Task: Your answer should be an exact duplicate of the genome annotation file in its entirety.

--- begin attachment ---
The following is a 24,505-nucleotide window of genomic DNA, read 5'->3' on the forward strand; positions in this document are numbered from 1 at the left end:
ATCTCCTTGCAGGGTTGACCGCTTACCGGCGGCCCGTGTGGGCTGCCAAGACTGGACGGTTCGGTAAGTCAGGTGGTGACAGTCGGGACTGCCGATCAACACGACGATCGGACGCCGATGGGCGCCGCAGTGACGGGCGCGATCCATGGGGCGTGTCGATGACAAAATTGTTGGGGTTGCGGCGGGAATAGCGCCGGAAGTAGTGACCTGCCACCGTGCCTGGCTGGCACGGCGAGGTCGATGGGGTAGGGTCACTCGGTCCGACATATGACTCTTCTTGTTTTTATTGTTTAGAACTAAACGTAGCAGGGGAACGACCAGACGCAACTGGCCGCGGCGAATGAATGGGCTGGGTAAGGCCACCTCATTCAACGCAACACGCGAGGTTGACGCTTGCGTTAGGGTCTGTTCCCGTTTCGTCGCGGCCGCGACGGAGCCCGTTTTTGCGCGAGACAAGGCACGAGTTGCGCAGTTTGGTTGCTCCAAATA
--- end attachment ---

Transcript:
The following is a 24,505-nucleotide window of genomic DNA, read 5'->3' on the forward strand; positions in this document are numbered from 1 at the left end:
ATCTCCTTGCAGGGTTGACCGCTTACCGGCGGCCCGTGTGGGCTGCCAAGACTGGACGGTTCGGTAAGTCAGGTGGTGACAGTCGGGACTGCCGATCAACACGACGATCGGACGCCGATGGGCGCCGCAGTGACGGGCGCGATCCATGGGGCGTGTCGATGACAAAATTGTTGGGGTTGCGGCGGGAATAGCGCCGGAAGTAGTGACCTGCCACCGTGCCTGGCTGGCACGGCGAGGTCGATGGGGTAGGGTCACTCGGTCCGACATATGACTCTTCTTGTTTTTATTGTTTAGAACTAAACGTAGCAGGGGAACGACCAGACGCAACTGGCCGCGGCGAATGAATGGGCTGGGTAAGGCCACCTCATTCAACGCAACACGCGAGGTTGACGCTTGCGTTAGGGTCTGTTCCCGTTTCGTCGCGGCCGCGACGGAGCCCGTTTTTGCGCGAGACAAGGCACGAGTTGCGCAGTTTGGTTGCTCCAAATA